Remote Work and New Cities

I was catching up on some 99 Percent Invisible, when I ran into an episode titled ‘Soul City.’ The episode tells the story of Soul City, North Carolina, a city that was founded as a new, largely-black city in the 1970’s.

Soul City no longer survives today, largely because they were unable to attract enough jobs to the city. No jobs, no one moves to the city. A vicious chicken-and-egg problem.

Remote work could fix that problem, no?

As more and more jobs move online (or get replaced by robots…), there’s less and less of a tie between job location and town development. That’s a tie that’s existed, well, forever. Farmers lived where they could farm. Medieval tradespeople lived where they could sell their wares, factory workers lived near the factory. If their occupation didn’t exist in an area, they would need to move.

But today that’s not true. There are tons of remote, fully-online jobs, where the only requirement is a stable internet connection.

So what would draw people to form a new city, a city run largely by remote workers?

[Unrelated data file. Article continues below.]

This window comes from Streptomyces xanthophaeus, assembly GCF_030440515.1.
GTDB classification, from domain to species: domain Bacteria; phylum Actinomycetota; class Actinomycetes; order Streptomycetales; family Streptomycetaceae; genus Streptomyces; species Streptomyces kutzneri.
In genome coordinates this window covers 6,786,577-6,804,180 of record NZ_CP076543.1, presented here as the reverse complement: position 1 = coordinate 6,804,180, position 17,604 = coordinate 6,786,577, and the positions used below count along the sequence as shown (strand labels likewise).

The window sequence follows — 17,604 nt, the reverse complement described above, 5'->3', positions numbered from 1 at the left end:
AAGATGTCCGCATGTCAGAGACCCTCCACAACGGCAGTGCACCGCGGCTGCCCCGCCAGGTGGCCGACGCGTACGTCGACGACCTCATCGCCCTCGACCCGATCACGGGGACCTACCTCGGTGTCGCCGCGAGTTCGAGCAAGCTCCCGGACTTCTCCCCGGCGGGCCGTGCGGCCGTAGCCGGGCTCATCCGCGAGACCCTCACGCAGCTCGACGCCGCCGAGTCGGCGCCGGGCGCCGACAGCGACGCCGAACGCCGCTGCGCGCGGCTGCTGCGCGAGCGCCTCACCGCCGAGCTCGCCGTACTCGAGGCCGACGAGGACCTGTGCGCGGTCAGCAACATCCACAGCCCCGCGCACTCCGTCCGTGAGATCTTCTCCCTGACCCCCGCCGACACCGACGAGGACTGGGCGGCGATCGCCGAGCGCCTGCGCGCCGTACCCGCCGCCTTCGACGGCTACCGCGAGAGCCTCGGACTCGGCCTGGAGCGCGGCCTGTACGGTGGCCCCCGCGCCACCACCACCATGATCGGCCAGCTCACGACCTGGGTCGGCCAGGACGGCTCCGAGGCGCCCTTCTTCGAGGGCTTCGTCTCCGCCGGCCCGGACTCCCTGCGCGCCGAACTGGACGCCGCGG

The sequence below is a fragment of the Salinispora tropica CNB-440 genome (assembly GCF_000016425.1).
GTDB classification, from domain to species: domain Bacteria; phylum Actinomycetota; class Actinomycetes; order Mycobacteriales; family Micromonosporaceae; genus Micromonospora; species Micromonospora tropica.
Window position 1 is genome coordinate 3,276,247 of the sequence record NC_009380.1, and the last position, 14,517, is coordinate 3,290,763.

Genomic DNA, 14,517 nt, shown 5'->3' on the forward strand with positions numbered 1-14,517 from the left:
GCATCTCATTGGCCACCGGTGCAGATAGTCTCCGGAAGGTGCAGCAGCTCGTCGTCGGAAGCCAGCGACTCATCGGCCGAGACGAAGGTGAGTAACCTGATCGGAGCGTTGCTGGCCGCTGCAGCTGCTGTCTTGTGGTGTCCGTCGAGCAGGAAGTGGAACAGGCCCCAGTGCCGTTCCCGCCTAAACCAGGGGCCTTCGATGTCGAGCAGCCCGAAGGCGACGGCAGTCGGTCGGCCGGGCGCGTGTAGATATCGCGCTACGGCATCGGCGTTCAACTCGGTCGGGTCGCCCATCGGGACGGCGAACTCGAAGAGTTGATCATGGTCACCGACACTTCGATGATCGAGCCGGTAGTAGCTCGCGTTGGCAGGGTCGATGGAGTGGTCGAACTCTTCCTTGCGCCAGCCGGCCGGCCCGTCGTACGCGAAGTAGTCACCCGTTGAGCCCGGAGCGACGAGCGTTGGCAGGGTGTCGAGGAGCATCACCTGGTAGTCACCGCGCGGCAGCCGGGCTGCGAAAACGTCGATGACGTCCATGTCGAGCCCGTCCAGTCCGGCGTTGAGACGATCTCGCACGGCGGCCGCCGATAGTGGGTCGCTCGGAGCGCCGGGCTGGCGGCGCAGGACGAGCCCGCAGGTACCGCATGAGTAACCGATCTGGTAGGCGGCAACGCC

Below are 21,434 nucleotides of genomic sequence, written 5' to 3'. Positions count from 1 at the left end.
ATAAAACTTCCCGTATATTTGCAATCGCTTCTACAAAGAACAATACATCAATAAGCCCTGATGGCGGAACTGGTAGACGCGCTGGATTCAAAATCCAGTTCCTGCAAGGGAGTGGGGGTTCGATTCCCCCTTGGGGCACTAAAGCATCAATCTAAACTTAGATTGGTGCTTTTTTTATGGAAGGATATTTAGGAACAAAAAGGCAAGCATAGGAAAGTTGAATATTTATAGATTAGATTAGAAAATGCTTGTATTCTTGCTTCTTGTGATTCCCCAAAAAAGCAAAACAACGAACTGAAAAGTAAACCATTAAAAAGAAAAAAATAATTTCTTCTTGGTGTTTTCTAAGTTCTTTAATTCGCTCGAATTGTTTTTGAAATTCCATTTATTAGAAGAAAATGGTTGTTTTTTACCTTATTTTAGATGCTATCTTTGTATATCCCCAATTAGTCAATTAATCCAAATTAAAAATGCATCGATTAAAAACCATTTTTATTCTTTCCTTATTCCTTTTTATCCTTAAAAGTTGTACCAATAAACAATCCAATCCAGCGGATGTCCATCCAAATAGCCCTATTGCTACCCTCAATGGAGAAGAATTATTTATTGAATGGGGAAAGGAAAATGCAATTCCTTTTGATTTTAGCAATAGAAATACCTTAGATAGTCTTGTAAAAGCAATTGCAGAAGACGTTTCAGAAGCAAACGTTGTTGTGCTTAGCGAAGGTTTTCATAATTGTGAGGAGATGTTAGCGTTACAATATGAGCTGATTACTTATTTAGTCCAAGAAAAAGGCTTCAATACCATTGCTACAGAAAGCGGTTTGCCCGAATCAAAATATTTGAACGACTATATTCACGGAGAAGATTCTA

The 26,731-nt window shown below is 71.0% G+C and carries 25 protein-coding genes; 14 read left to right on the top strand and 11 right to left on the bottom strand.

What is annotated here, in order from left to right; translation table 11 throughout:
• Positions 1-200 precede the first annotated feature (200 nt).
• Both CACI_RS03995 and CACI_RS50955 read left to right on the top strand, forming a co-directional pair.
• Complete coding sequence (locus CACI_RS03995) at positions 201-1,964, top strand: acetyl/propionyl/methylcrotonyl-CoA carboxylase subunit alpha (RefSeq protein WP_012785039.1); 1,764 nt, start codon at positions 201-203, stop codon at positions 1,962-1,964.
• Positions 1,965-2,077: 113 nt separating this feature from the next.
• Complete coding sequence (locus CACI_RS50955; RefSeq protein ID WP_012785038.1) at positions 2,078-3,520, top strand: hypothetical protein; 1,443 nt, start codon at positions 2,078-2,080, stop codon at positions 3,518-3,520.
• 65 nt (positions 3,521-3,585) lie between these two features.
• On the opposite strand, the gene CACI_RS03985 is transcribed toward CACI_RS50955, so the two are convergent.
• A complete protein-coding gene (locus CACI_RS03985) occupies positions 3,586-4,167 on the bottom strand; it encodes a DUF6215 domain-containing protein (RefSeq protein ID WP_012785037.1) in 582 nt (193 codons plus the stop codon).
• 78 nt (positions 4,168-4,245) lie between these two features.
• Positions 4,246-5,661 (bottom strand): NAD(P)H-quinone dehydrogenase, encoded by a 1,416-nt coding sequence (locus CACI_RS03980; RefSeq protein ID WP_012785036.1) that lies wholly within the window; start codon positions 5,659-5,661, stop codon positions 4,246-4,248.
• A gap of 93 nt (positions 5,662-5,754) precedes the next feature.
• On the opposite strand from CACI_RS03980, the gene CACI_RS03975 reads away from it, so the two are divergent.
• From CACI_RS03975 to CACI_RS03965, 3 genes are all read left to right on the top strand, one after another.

That’s a good question. I suspect it would be much more focused on culture and services, on the local music scene. It would have a few special requirements – restaurants and banks and gyms and stores that are used to people who work strange, non-9-to-5 jobs, for example.

It would need to be compelling. A remote worker can work wherever they want, so it needs to be ‘better’ on almost every category.

Perhaps it would be better for employers – in a time zone that’s hard to cover, or a time zone that has lots of customers, but a city that has low cost of living.

We’re starting to see companies that cater to remote worker travel – Remote Year, for example. I suspect we’ll see a city that decides to cater to remote workers soon, too. Low cost of living, lots of services, lots of local culture, highly walkable, etc.